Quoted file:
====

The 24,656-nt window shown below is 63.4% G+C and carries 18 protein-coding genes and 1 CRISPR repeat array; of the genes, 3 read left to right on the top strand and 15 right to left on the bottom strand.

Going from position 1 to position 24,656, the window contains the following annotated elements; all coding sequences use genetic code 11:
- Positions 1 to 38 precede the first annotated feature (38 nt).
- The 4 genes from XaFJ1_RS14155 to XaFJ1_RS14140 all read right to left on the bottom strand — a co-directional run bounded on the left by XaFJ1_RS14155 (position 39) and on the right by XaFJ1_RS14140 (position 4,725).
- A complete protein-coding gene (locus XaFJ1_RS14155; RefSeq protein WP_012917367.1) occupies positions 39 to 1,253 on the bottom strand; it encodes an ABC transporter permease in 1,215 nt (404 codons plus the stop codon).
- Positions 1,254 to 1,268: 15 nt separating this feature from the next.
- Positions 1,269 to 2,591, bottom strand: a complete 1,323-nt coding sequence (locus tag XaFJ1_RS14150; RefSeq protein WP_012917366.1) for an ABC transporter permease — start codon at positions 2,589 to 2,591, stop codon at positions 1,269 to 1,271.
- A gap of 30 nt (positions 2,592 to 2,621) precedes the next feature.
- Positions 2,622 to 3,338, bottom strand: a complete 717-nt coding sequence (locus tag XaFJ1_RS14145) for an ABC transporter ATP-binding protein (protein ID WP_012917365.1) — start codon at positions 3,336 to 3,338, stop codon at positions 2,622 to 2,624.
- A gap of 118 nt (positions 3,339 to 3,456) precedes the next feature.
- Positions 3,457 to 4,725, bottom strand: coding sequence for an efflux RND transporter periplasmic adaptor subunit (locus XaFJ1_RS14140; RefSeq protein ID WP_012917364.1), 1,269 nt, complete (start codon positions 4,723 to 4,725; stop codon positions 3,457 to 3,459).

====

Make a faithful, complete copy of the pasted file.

The 24,656-nt window shown below is 63.4% G+C and carries 18 protein-coding genes and 1 CRISPR repeat array; of the genes, 3 read left to right on the top strand and 15 right to left on the bottom strand.

Going from position 1 to position 24,656, the window contains the following annotated elements; all coding sequences use genetic code 11:
- Positions 1 to 38 precede the first annotated feature (38 nt).
- The 4 genes from XaFJ1_RS14155 to XaFJ1_RS14140 all read right to left on the bottom strand — a co-directional run bounded on the left by XaFJ1_RS14155 (position 39) and on the right by XaFJ1_RS14140 (position 4,725).
- A complete protein-coding gene (locus XaFJ1_RS14155; RefSeq protein WP_012917367.1) occupies positions 39 to 1,253 on the bottom strand; it encodes an ABC transporter permease in 1,215 nt (404 codons plus the stop codon).
- Positions 1,254 to 1,268: 15 nt separating this feature from the next.
- Positions 1,269 to 2,591, bottom strand: a complete 1,323-nt coding sequence (locus tag XaFJ1_RS14150; RefSeq protein WP_012917366.1) for an ABC transporter permease — start codon at positions 2,589 to 2,591, stop codon at positions 1,269 to 1,271.
- A gap of 30 nt (positions 2,592 to 2,621) precedes the next feature.
- Positions 2,622 to 3,338, bottom strand: a complete 717-nt coding sequence (locus tag XaFJ1_RS14145) for an ABC transporter ATP-binding protein (protein ID WP_012917365.1) — start codon at positions 3,336 to 3,338, stop codon at positions 2,622 to 2,624.
- A gap of 118 nt (positions 3,339 to 3,456) precedes the next feature.
- Positions 3,457 to 4,725, bottom strand: coding sequence for an efflux RND transporter periplasmic adaptor subunit (locus XaFJ1_RS14140; RefSeq protein ID WP_012917364.1), 1,269 nt, complete (start codon positions 4,723 to 4,725; stop codon positions 3,457 to 3,459).